As the economy reopens, the government has rolled out various measures but continued to delay a comprehensive stimulus package. (Photo:JOEY WALDINGER)

After nearly two months of delays in launching a comprehensive economic stimulus package to help the territory through the coronavirus pandemic, Premier Andrew Fahie promised again on Tuesday afternoon that details of the plan will be unveiled shortly.

In the meantime, stimulus measures will be rolled out in phases rather than a single comprehensive package, he explained during a press conference.

“No one knows the length or breadth of Covid-19,”he said. “We are seeing plans [throughout the world] brought out early and [countries] revisiting them vigorously.”

The announcement echoed his other recent statements on the topic: Though he has repeatedly put off announcing a comprehensive package, often hinting that the United Kingdom is to blame for the delay, Mr. Fahie has provided brief updates and rolled out smaller initiatives that he has described as stimulus measures.

On April 15, he said that Cabinet had approved a policy paper “which will serve as the interim framework to guide the government’s social, economic and fiscal response” to the territory’s needs during the pandemic. On April 26, he added that a stimulus “template” had been approved by Cabinet.

Neither document has been provide to the public.

New measures

On Saturday, Mr. Fahie announced two new initiatives that he described as stimulus measures: the funding of 500 laptops for students and the waiving of stamp duties for belongers purchasing land.

The tender process was waived in order to award Infinite Solutions a $138,800 contract for the purchase of the laptops, and the computers were given to students and teachers “to support online education,” Mr. Fahie stated. Schools have been closed since mid-March and will remain closed for the rest of the school year.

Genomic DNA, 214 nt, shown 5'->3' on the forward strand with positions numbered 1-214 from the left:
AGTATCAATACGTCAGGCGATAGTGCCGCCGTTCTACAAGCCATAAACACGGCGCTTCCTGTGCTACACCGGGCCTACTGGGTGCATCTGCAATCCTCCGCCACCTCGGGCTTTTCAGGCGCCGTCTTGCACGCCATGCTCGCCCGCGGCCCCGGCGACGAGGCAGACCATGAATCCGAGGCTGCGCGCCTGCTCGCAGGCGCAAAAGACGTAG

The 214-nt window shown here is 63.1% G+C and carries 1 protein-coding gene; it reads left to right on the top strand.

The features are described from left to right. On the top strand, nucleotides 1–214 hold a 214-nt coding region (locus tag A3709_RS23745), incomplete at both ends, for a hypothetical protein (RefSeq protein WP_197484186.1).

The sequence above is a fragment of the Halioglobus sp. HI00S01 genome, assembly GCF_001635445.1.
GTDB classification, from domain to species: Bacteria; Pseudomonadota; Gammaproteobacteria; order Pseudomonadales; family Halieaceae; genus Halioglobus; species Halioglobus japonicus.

In regards to waiving stamp duty fees, the premier said that the government “recognised the need to ease some of the financial burden of residents who would be in a position to purchase property” during the pandemic in a “manner that encourages the properties to remain in local hands.” The initiative waives stamp duty on the sale or transfer of property to a belonger until May 31, 2021. However, if a belonger sells the land that was purchased or transferred to a non-belonger within seven years, the stamp duty fees would need to be given to government, he added.

He did not explain further why government regards this measure as a stimulus priority.

Additionally, the premier said Tuesday that the government is working closely with the Social Security Board to finalise an initiative that will help businesses.

Free public water also has been extended until June 1, and those who are experiencing any interruptions to their water services can request free delivery, Mr. Fahie announced.

“We also realised that over the last few weeks, the economic stimulus allowed for more entrepreneurs for the waste management programme,” he stated.

A house-to-house garbage collection programme began in early April during the 24-hour, two-week lockdown, when residents were instructed to leave their trash outside on certain days. The $800,000 programme continues to operate on Mondays and Thursdays.

Mr. Fahie also stated on Tuesday that the $2 million Rapid Response Fishing and Farming Production Programme, which was rolled out on March 20, is still continuing, and that “[government is] making sure that we invest in our food production through our fishing and farming.”

Freeman Rogers contributed to this report.


March 19: Transportation, Works and Utilities Minister Kye Rymer announces that water charges are suspended for an initial period of 30 days

March 20: Education, Culture, Youth Affairs, Fisheries and Agriculture Minister Dr. Natalio “Sowande” Wheatley announces a $2 million Rapid Response Fishing and Farming Production Programme

March 27: Premier Andrew Fahie asks the United Kingdom for financial assistance for laid-off workers, but Governor Gus Jaspert later pushes back and asks the government for a plan of its own

April 7: The premier announces that the “first phase” of an economic stimulus package has been submitted to Cabinet, but it is not provided to the public

April 16: The premier announces an “interim framework” for a stimulus plan, but it is not provided to the public

April 26: The premier says an economic stimulus “template” has been approved by Cabinet, but it is not provided to the public

May 9: The premier announces a laptop programme and stamp duty waivers